Attorney General Meléndez has promoted the government’s narrative of success against the gangs. During a September 29 meeting in Miami with US officials and representatives from Guatemala and Honduras, the attorney general said that the Salvadoran government had criminally charged 3,477 alleged gang members and arrested 1,400 alleged MS13 members.
The Salvadoran figures were added up in a September 29 US Justice Department press release, which alludes vaguely to charges filed against 3,800 alleged gang members in the United States, El Salvador, Guatemala and Honduras. Officials also called for continued international cooperation to counter gangs, specifically the MS13, which the US Treasury Department designated as a transnational criminal enterprise in 2012.
The Justice Department statement highlights ongoing trials in New York and Massachusetts against suspected members of the MS13 as well as charges filed by US partners in Central America as signs of success in the fight against the gang.
“These efforts have helped our Central American partners convict thousands of criminals, seize over $1 billion in illicit assets, and coordinate on dozens of transnational investigations with their US counterparts,” the Justice Department said.
SEE ALSO: MS13 News and Profile
On the ground in El Salvador, however, the results have yet to be seen.
In El Salvador’s courts, prosecutors have not fared well against the MS13. In August, prosecutors lost a trial in which 18 people, most of them ex-officials, were charged with having committed illegal acts to facilitate the 2012 gang truce. The trial judge acquitted them all and even berated prosecutors for the weakness of their case.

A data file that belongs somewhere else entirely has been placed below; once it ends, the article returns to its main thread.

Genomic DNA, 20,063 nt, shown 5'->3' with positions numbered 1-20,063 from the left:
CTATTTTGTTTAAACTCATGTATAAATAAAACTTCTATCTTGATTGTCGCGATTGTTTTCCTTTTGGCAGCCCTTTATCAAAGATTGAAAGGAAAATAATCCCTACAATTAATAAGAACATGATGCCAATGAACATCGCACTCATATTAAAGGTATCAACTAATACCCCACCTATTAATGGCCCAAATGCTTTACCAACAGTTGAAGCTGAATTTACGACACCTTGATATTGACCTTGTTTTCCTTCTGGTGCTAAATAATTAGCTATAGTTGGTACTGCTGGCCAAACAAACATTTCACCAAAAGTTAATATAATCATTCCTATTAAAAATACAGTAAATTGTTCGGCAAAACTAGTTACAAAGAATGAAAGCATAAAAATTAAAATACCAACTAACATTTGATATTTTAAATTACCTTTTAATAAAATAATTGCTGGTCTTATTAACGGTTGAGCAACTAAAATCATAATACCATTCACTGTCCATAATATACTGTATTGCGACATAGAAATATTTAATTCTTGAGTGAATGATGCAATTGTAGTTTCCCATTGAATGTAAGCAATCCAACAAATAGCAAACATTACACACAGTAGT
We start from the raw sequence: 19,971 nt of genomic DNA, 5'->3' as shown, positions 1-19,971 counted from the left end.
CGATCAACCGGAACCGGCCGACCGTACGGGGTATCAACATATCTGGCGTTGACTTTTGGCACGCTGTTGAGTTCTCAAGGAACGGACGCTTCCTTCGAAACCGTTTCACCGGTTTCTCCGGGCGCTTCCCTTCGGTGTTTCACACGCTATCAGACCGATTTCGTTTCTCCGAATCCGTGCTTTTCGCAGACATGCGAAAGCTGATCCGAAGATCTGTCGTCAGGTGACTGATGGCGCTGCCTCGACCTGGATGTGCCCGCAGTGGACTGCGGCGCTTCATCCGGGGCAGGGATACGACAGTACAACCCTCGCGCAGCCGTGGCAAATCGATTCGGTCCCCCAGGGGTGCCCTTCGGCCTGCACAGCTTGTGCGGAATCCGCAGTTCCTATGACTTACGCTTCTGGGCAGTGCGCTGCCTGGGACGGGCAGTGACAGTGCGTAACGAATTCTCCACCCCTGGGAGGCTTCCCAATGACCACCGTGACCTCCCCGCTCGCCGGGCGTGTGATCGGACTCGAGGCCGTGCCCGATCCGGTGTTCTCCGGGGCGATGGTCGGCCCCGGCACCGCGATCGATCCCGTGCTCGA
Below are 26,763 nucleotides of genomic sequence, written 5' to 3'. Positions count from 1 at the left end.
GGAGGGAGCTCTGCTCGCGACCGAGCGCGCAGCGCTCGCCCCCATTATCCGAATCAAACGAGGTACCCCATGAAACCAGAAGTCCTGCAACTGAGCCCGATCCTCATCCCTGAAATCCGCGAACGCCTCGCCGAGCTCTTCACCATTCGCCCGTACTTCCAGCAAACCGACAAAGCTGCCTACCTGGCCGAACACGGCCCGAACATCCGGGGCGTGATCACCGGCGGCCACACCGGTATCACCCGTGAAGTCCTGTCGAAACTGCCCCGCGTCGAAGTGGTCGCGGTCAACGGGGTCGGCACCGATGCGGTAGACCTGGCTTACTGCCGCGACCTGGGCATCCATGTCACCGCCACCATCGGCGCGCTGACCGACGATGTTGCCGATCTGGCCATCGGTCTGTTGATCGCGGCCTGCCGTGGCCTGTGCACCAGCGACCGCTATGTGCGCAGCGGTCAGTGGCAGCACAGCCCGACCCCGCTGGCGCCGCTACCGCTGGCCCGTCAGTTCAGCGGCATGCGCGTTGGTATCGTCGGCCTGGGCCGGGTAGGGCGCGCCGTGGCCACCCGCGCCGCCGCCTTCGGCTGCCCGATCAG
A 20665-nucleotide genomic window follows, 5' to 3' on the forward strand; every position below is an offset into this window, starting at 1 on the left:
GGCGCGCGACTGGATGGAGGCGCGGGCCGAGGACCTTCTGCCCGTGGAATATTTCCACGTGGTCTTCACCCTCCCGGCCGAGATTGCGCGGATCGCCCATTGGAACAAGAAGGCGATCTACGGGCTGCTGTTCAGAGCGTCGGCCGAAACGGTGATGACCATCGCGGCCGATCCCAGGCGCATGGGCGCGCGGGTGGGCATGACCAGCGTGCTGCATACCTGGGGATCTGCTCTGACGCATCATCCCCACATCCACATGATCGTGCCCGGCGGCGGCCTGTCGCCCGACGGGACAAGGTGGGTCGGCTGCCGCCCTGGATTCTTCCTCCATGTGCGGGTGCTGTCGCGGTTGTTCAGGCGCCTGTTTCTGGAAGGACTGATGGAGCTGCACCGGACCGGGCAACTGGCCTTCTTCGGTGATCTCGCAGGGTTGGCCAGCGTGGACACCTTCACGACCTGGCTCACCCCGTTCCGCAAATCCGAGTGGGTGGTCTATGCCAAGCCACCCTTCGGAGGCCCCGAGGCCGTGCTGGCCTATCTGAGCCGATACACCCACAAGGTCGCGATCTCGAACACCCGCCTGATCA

During the case, a witness testified about negotiations between top officials of the administration of former President Mauricio Funes with the national leadership of the MS13 and Barrio 18, as well as gifts offered by the two main political parties, the ruling Farabundo Martí National Liberation Front (Frente Farabundo Martí para la Liberación Nacional – FMLN) and the opposition Nationalist Republican Alliance (Alianza Republicana Nacionalista – ARENA), in exchange for electoral support from the gangs.
Another case, derived from the anti-gang “Operation Check” (Operación Jaque), is still pending trial. According to an indictment filed in that proceeding, the investigation and prosecution focuses on the finances of the MS13.
As the US Justice Department pointed out, extraordinary anti-gang measures in El Salvador have led to the arrests of numerous suspected gang members. However, as has happened with previous heavy-handed security initiatives, many of those arrested have returned to the streets after short periods in jail because most are charged without solid evidence.
One of the consequences of El Salvador’s gang truce was the strengthening of new gang leadership structures in the streets. On several occasions they have used the number of homicides as a bargaining chip in their violent interactions or dialogues with the government.
The September numbers, which the government has attributed to internal fighting between factions of the MS13, highlight the interaction between the extraordinary measures, the resurgence of the use of violence by gangs to maintain territorial control and the direct consequences of the gang truce. These factors have reinforced a lethal cycle that the government’s current rhetoric and strategy will not be able to break.